That’s $250 k gone

Now Yiannopoulos has lost his book deal.

Publisher Simon & Schuster announced Monday it cancelled Breitbart editor Milo Yiannopoulos’s book deal, the latest development in the growing backlash over resurfaced videos of the far-right provocateur criticizing age-of-consent laws.

A statement from the publishing house offered little explanation: “After careful consideration, Simon & Schuster and its Threshold Editions imprint have cancelled publication of ‘Dangerous’ by Milo Yiannopoulos.”

After careful consideration of what, one wonders. Not his notorious extended career as a Twitter bully, certainly, because that’s how he became pseudo-famous, and that’s why Simon and Schuster wanted his “book” in the first place. Not his provocations since then, for the same reason. Not the fact that he’s obviously a nasty shit. So, what, then?

I suppose the fact that the water got too hot once even CPAC disavowed him. Yesterday they thought he was worth a quarter of a million bucks, and today they decided he’s not, because oh gee gosh look, he’s not a nice guy. Who knew?!

Simon & Schuster faced a flurry of criticism from the literary worldlate last year when word got out that the publishing house paid Yiannopoulos a $250,000 advance for a forthcoming book.

Known for inflammatory comments about women and Muslims, Yiannopoulos is an openly gay and self-described “free-speech fundamentalist” who has declared that “feminism is cancer” and was blocked on Twitter after sending tweets targeting  “Saturday Night Live” cast member Leslie Jones, who is black.

“Free speech fundamentalist” my ass. He’s a professional troll, and nothing else. I blame the BBC for inviting him to talk on its news shows on the basis of nothing other than his history of trolling.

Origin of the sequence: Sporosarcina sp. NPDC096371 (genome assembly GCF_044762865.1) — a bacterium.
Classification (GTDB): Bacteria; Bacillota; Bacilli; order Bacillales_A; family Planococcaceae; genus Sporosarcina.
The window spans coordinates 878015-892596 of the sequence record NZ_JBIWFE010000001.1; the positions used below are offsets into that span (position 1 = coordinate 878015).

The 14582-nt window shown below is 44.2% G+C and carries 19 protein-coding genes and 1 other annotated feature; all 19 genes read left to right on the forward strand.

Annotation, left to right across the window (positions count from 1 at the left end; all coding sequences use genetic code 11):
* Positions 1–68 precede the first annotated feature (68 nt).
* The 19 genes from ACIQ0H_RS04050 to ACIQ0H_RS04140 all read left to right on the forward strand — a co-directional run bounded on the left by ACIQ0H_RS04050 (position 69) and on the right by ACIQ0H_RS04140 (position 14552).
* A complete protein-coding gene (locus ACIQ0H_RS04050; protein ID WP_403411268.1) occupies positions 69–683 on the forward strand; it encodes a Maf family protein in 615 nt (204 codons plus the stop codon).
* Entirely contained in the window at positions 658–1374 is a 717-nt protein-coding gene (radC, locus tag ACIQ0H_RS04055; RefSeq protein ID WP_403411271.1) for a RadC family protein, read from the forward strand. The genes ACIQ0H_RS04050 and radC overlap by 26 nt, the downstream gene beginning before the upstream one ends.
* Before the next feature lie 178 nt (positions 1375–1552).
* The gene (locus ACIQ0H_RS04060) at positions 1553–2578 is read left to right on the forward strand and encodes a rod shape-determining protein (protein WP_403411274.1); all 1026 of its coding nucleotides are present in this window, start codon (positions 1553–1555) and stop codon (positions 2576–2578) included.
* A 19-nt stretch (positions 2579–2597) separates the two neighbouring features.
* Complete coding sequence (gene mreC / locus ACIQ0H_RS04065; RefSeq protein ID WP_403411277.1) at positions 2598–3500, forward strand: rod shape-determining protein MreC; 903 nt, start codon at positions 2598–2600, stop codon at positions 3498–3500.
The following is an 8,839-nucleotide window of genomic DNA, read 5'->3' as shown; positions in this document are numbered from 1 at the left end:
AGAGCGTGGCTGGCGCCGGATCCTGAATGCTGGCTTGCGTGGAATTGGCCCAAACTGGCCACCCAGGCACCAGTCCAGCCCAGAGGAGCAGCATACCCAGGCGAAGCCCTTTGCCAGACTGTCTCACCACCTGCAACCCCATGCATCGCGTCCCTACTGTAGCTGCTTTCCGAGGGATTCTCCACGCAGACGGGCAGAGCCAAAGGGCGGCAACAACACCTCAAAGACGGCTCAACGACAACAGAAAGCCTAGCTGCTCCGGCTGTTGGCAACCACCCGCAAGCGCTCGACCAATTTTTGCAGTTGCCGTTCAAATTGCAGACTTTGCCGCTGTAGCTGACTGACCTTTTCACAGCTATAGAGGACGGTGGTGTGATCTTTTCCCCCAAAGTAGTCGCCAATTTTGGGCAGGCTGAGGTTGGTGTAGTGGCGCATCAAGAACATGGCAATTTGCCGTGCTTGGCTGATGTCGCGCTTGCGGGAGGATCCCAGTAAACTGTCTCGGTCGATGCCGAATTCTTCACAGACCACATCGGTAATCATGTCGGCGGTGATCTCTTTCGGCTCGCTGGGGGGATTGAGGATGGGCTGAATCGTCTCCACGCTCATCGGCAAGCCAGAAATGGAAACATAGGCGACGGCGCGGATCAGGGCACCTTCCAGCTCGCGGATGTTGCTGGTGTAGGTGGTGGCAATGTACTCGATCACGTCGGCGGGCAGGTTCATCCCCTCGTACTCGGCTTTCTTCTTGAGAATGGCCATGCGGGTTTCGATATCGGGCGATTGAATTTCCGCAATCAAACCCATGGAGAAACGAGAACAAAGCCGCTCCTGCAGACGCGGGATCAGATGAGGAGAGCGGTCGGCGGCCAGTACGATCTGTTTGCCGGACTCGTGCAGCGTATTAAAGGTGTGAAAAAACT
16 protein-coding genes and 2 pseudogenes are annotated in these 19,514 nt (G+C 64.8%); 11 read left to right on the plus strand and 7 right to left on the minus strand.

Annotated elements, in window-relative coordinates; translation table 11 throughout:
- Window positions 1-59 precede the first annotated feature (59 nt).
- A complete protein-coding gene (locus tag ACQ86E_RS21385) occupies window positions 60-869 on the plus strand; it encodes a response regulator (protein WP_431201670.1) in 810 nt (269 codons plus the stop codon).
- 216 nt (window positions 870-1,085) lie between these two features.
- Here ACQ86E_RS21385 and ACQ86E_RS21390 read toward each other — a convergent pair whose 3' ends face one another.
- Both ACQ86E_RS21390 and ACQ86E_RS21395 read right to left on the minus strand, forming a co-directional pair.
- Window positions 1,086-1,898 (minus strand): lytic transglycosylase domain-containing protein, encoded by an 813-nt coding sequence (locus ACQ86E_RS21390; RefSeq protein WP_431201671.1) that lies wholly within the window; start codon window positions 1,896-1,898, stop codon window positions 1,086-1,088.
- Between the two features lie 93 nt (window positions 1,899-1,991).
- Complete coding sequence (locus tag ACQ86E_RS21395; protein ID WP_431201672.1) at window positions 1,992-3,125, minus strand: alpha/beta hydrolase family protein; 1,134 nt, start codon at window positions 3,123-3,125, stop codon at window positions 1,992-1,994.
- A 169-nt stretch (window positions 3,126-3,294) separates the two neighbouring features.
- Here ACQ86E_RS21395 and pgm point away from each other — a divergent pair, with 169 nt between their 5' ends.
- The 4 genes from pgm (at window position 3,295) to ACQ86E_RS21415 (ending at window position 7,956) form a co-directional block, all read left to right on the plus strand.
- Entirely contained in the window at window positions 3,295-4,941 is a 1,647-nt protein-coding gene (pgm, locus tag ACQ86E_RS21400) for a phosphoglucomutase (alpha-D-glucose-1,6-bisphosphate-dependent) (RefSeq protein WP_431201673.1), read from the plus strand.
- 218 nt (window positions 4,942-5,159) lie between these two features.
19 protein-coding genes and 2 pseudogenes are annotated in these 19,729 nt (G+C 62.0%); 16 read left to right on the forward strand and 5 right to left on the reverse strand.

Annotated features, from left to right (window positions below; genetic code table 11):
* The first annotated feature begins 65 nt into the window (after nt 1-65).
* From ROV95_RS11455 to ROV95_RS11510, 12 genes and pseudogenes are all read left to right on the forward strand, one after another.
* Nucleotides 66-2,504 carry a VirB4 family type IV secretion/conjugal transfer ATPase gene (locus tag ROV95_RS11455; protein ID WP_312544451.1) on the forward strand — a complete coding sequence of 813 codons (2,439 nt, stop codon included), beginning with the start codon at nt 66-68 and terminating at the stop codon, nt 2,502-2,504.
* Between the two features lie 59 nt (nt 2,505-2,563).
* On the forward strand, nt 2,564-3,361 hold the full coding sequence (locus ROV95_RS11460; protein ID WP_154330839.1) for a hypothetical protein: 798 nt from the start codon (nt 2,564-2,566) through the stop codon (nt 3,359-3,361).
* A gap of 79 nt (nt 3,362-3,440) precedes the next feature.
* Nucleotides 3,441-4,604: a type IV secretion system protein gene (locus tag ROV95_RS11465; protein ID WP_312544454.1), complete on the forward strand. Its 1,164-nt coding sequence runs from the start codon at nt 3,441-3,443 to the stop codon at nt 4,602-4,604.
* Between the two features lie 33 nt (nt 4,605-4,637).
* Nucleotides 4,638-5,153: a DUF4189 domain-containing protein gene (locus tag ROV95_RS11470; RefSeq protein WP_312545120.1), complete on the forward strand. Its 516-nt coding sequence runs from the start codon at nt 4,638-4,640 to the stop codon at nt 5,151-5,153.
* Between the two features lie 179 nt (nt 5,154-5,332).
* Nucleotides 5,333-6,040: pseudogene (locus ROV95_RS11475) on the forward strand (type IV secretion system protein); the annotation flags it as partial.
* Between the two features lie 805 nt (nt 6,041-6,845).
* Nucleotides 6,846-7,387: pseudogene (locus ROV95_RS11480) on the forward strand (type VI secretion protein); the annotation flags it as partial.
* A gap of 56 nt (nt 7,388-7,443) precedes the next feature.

Now even Breitbart is edging away…which is pretty ridiculous, really.

By late Monday afternoon, there were ongoing discussions at Breitbart about Yiannopoulos’s future at the company, according to two people familiar with the organization who were not authorized to speak. Inside the newsroom, several staffers made clear to senior leadership that they felt uncomfortable and may decide to leave if he stays, the people said.

A bit late for that, I think.

In a Facebook update Monday, Yiannopoulos conceded responsibility for the way some have interpreted his comments.

“I’m partly to blame,” he wrote. “My own experiences as a victim led me to believe I could say anything I wanted to on this subject, no matter how outrageous. But I understand that my usual blend of British sarcasm, provocation and gallows humor might have come across as flippancy, a lack of care for other victims or, worse, ‘advocacy.’ I deeply regret that. People deal with things from their past in different ways.”

Ha. He deeply regrets nothing. He likes drawing emotional blood. All he regrets is misjudging what his buddies would put up with.

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